The linguistic and cultural contexts of these laws also have something to offer. In Russia, the term “foreign agent” is synonymous with “spy” or “traitor.” The label alone makes it difficult for organizations to do their work, destroying their credibility by suggesting that they are puppets of the West. Marina Agaltsova, senior lawyer at the Russian NGO Memorial, told the Washington Post that “[i]n Soviet times…we had ‘spies’ everywhere. And the term ‘foreign agent’ in Russian is perceived to mean a spy. The government is trying to put the label ‘spy’ on people who are criticizing the government and disagreeing with its policy and politics.” Under the foreign agent law, Memorial—a co-recipient of the 2022 Nobel Peace Prize—was shuttered in December 2021, and its staff continue to face raids by police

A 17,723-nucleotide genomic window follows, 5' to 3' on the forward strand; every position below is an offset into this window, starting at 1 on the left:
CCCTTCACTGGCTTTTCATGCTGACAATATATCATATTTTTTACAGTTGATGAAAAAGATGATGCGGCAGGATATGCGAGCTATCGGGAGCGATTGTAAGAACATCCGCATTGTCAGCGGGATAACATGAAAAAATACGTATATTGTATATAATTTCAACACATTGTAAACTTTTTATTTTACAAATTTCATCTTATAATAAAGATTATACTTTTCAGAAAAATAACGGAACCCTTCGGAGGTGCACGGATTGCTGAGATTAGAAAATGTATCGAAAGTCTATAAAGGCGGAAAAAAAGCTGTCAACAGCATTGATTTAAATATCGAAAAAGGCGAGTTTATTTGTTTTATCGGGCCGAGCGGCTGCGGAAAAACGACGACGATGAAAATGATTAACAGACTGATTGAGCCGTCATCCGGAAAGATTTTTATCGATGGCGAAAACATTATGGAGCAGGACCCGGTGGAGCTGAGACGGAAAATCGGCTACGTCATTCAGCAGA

Armed with guiding principles, democratic stakeholders must remain alert to bouts of whataboutism that suggest false equivalency between autocracies and liberal democracies. After all, such autocracies traditionally look to leverage these laws to further tighten their grip, because their stock and trade is political control and suppression of free expression. Democratic systems must be vigilant about safeguarding their own societies from malign intrusions, while staying true to their own principles and standards. This is all the more crucial, given that authoritarian powers are embracing the veneer of transparency and accountability as a justification for clampdowns on the very civil society groups so sorely needed in these repressive countries.

Abigail Skalka is a program assistant at the International Forum for Democratic Studies.

Image: A screen capture of Yuri Dud in conversation with North Korea expert Andrey Lankov. (YouTube)

AuthoritarianismDemocracyEastern EuropeEuropeUnited StatesU.S. Foreign PolicyTechnology